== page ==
My 5 foodie reasons to look forward to Autumn


I have highlighted below the ingredients I most look forward to in late summer and early autumn, including some of the lesser known which can provide some surprises. Allowing your cooking to be guided by the seasons, like all good things, will deliver far more satisfaction in both approach and flavour.


As we find ourselves on the brink of autumn, I can’t help but think back to some of my most cherished mushroom picking sessions. Most have been in early September when I have foraged for English ceps or late girolles in the far north of the UK. I have had my fair share of chicken of the woods mushrooms, a delight I shall be keeping firmly under my hat as these are fantastic mushrooms—truly robust things of beauty that grow on large oak trees. This is when the forager’s season is in full swing, and is a wonderful opportunity to partake in a new pastime, with ultimate fulfilment!


Of course fresh water pike, crayfish and river eels are just coming to an end but with watercress as an accompaniment, all three of these delightful creatures belong on the same plate. I favour watercress mayonnaise. Simply blend the watercress with vegetable oil then make a mayonnaise in the same way you would normally, but with a bright green peppery watercress oil replacing the vegetable oil.


In late August I enjoy sweetcorn, I have fond memories of driving through France at the end of the summer holidays seeing the maize fields packed with glorious yellow corn ready for picking.  So versatile for late summer lunches, it’s ideal party food simply wrapped in tin foil with some butter, black pepper and fresh thyme.


September and October are the start of the game season for me, but wait for the first cold snap for the best wild fowl, teals and widgeons. Although the grouse season has begun, we rarely delve into these in a big way until September, so they can fully fatten and develop in flavour. Wood pigeon is another indigenous ingredient which this country has ample supply of and although considered feathered game, meat on a pigeon is a dark red colour and has a deep flavour that is not overly gamey.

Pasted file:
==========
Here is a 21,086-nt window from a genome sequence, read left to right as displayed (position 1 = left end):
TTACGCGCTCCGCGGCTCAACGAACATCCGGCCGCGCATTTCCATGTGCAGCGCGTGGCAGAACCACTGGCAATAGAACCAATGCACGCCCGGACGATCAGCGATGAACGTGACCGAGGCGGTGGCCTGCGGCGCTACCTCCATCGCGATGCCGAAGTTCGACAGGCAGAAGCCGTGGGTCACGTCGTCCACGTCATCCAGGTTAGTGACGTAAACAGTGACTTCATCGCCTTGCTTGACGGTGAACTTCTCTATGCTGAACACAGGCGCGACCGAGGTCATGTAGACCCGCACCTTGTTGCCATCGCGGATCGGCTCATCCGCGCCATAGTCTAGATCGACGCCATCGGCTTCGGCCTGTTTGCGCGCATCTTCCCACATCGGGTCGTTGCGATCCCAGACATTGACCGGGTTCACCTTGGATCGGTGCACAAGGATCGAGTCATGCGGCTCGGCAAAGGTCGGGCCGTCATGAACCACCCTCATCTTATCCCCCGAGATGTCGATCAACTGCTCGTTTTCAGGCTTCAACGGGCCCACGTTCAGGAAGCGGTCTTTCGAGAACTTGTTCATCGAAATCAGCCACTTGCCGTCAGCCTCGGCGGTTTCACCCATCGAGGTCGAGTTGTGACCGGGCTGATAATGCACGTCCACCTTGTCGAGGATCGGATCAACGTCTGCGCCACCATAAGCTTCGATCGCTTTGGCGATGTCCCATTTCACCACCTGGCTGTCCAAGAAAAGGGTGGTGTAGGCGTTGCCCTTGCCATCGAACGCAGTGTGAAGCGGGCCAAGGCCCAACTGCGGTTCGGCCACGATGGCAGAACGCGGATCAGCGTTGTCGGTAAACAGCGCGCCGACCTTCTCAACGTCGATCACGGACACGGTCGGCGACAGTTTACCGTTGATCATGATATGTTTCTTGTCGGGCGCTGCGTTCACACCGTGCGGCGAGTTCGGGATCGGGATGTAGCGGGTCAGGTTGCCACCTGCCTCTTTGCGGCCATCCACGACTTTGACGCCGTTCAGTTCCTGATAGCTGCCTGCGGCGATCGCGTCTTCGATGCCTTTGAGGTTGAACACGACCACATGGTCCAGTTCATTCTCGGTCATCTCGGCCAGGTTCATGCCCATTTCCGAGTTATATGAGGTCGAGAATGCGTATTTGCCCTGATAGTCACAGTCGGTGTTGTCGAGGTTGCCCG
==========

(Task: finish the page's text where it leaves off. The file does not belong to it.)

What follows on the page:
When hosting an autumnal lunch with friends and family, I like to make Fried Goose Egg with Pan-fried Wood Pigeon. I’ve chosen to use goose eggs here as they are rich and have a sublime flavour, however; if they are unavailable a duck egg or a good quality hen’s egg will suffice. There is something incredibly moreish about dipping protein into soft egg yolk, and this combined with a nice slice of toast makes a hearty lunch to suit any occasion.


English apples and pears begin to be available in full force and due to many years of heritage growing we produce some of the most amazing and full flavoured fruits known to man with hundreds of varieties available from the soft and powdery russet apple through to the Pink Lady, a crunchy tart apple perfect for cooked fruit puddings. For a simple and gorgeous dessert to serve at your lunch gathering, I would recommend a simple Spiced Apple Tart Tatin. This is a great autumnal dessert that is sophisticated in its simplicity. Here, the star anise and vanilla accentuate the caramelised apple to create a dessert that’s fun, elegant, romantic, and above all—delicious.

One of the lovely aspects to cooking, writing menus and living your life by the seasons is the sense of anticipation of it all. Fairly obvious really but despite my love of some of these cracking ingredients, by October I really don’t want to see another strawberry. By May I am well and truly over asparagus and by February I am over the deep aroma of game birds that constantly hangs in the air during the winter. But it is with child-like excitement that I call my farmers and suppliers for the first of the seasons’ offerings. Watching the changing sun in the sky is purely a selfless act that will determine when I will finally see these highly anticipated local, seasonal offerings appear in the restaurant. Cooking in this manner shapes our lives, determines our viability and as chefs, we are simply at the epicentre of it all.

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